There were an unusual amount of cameos on Under The Red Sky. But believe me, there was no earthly master plan governing any aspect of this album. It just kinda unfolded as we went along. We wanted to overdub some funky wurlitzer on a song. I’d just finished producing Elton John and was talking to him every day about mastering his record. He’s a superb R&B piano player, one of the most overlooked in the world. It was a no-brainer to call him. I’d also been hanging out with David Crosby too, going through songs for an album we made later that same year. He said, “If you’re doing background vocals with Bob, you’d better call me!” He’s the best harmony singer I’ve ever met and he goes way back with Bob. George Harrison was making a Wilburys album with Bob. If these guys were part of your everyday life, you’d call em too. They’re awesome musicians. I’d put ‘em on every record if I could! There was obviously a deep and long-standing friendship between the two of them and the mood in the studio was quite jocular. Before George had even gotten a sound on his guitar or heard the song, Bob sat down behind the board in the engineer’s seat, hit the record button and said, “Play!” Apparently, it was not the first time Bob had done this to George. All things considered, it was a respectable solo but the guitar was way out of tune and, well, George didn’t even know what key the song was in! Bob indicated that the solo was perfect and that we were done. George rolled his eyes, turned to me and asked, “What do YOU think, Don?” Suddenly, all the oxygen was sucked out of the room. It was one of those instances we discussed earlier where the iconography of the room was overpowering. The Concert For Bangladesh was sitting two feet away from me awaiting some words of wisdom! How am I gonna tell George Harrison that his solo wasn’t up to snuff? What if Bob really DID think it was a good solo? Was I missing something? Finally, I decided that I wasn’t hired to be their adoring fan. I had to step up to the plate as their producer. “It was really good but let’s see if you can do an even better one,” I said. “THANK YOU,” answered George. Bob laughed, rewound the tape and let Ed Cherney, the engineer, have his chair back. It was a life-changing lesson in record producing: gentle, respectful truth shall set you free. George nailed the solo on the next pass.
I remember when we were doing “Shirley Temple Don’t Live Here Anymore”, David [Weiss], Bob and I were sitting around the studio lounge waiting for ed to finish a mix. We were killing time, watching a rerun of Bewitched on the TV. It was absurd: we had the undivided attention of one the century’s great men and the best we could offer was the mind-numbing allure of this sitcom! David and I were supposed to write a song for Paula Abdul’s next album and we asked Bob if he’d be willing to join us in the enterprise. We turned the TV off and wrote a little song called “Shirley Temple Doesn’t Live Here Anymore”. It struck me as a companion piece to The Last Picture Show, conjuring up images of a dying town and a disappearing way of life. We made a wistful sounding demo that, in all probability, was better suited to a singer like Richard Manuel than poor little Paula. She subsequently passed on the song. A couple years later, we thought we’d funk it up and try it as a Was (Not Was) song. Bob was cool with the idea but wanted to change a few lyrics. We downed a few shots of bourbon, Bob scribbled some new words on the page and “Mr Alice Doesn’t Live Here Anymore” was ready for the world. We put it on our very next album, Boo!, which was released 16 years later.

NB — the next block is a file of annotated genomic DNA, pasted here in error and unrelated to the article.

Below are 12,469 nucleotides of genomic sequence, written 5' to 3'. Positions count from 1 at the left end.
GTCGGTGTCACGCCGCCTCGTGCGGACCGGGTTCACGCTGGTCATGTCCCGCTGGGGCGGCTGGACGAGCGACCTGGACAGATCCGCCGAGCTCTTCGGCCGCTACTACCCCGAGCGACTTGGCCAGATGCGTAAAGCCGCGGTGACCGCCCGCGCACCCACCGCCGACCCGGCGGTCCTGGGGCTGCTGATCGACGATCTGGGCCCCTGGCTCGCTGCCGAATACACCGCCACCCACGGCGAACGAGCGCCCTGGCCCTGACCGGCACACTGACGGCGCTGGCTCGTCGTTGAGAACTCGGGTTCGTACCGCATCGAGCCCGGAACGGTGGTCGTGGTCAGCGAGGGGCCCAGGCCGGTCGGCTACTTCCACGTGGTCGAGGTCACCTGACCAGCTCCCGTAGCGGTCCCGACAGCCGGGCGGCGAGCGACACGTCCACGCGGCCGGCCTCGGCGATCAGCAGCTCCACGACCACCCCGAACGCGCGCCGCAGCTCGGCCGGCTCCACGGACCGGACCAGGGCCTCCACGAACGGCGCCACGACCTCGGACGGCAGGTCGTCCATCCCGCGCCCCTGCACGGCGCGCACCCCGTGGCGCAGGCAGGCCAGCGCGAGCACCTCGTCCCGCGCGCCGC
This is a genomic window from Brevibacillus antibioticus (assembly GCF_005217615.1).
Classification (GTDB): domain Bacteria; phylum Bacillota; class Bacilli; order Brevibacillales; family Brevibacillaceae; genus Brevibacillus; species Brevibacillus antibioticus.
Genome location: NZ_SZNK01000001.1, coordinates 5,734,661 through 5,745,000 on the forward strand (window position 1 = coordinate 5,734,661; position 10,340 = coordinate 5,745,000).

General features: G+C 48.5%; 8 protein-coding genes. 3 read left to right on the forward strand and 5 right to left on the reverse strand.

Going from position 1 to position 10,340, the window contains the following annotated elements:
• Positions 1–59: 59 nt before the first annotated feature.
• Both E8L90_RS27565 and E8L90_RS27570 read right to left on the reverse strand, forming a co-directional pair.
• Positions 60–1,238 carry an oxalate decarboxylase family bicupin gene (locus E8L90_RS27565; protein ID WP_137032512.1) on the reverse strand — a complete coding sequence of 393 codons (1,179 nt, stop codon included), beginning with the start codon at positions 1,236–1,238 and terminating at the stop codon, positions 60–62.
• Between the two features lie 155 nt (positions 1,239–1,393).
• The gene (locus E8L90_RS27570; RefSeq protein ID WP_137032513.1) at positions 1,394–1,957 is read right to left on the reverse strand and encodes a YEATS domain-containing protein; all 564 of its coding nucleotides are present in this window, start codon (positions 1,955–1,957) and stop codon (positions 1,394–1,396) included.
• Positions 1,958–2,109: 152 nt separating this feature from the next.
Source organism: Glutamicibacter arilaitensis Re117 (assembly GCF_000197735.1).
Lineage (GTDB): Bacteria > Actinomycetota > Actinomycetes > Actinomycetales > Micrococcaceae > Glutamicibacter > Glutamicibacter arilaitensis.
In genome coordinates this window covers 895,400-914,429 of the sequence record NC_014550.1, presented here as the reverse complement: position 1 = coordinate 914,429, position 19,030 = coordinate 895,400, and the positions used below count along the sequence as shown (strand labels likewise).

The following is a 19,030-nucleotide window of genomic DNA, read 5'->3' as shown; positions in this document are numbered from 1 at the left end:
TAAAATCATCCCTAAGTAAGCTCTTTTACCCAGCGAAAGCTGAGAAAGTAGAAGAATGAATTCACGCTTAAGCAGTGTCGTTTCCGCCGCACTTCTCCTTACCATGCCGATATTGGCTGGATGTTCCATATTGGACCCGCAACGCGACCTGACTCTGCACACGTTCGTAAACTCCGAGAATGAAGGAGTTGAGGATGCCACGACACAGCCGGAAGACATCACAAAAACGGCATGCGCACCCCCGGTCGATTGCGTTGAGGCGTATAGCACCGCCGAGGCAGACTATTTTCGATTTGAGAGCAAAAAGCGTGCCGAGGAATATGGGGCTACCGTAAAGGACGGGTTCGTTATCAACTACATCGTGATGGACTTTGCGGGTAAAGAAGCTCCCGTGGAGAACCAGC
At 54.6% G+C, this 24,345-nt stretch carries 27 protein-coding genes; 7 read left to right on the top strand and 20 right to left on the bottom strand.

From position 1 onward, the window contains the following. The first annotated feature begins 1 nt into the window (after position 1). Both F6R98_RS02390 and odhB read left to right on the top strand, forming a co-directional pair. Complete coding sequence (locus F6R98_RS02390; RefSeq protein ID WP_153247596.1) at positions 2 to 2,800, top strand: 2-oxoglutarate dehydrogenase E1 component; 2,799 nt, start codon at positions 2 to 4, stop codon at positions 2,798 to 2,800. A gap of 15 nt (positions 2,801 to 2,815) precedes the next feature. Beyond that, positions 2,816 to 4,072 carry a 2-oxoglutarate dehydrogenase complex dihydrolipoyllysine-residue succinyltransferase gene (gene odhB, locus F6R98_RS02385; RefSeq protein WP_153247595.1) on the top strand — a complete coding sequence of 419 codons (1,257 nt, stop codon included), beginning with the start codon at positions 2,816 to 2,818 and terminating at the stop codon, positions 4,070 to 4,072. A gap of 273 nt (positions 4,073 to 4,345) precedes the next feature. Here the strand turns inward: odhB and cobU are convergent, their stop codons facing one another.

How does producing Dylan compare to, say, Roy Orbison or Brian Wilson? The main thing that those three artists have in common is that they are each one-of-a-kind. When Roy Orbison left this world, nobody took his place. Comparing them is like comparing the Grand Canyon to Kilimanjaro, y’know? They’re breathtaking in completely different ways. After we made Under The Red Sky, I was producing one of the most popular country artists in the world. I wanted him to cover one of Bob’s songs. He said “I don’t get Bob Dylan… he sings through his nose.” I took him aside and recited the lyrics to “The Times They Are A-Changing”. I told him “You’re a songwriter so I know you can appreciate this. This isn’t a ‘Sixties protest song. Bob adapted the form of an old sea shanty and, in four little verses, explained the timeless, cyclical nature of generational change – the never ending battle between young and old”. “Okay, I get it. That IS an amazing song,” admitted the country singer. “Yes it is,” I replied. “But the really amazing thing is that he’s written 600 other songs that are just as amazing as that one.” Checkmate, baby ! Needless to say, he recorded Bob’s song that night and sang the shit out of it too. It held the #1 position on the country charts for two months. Go figure.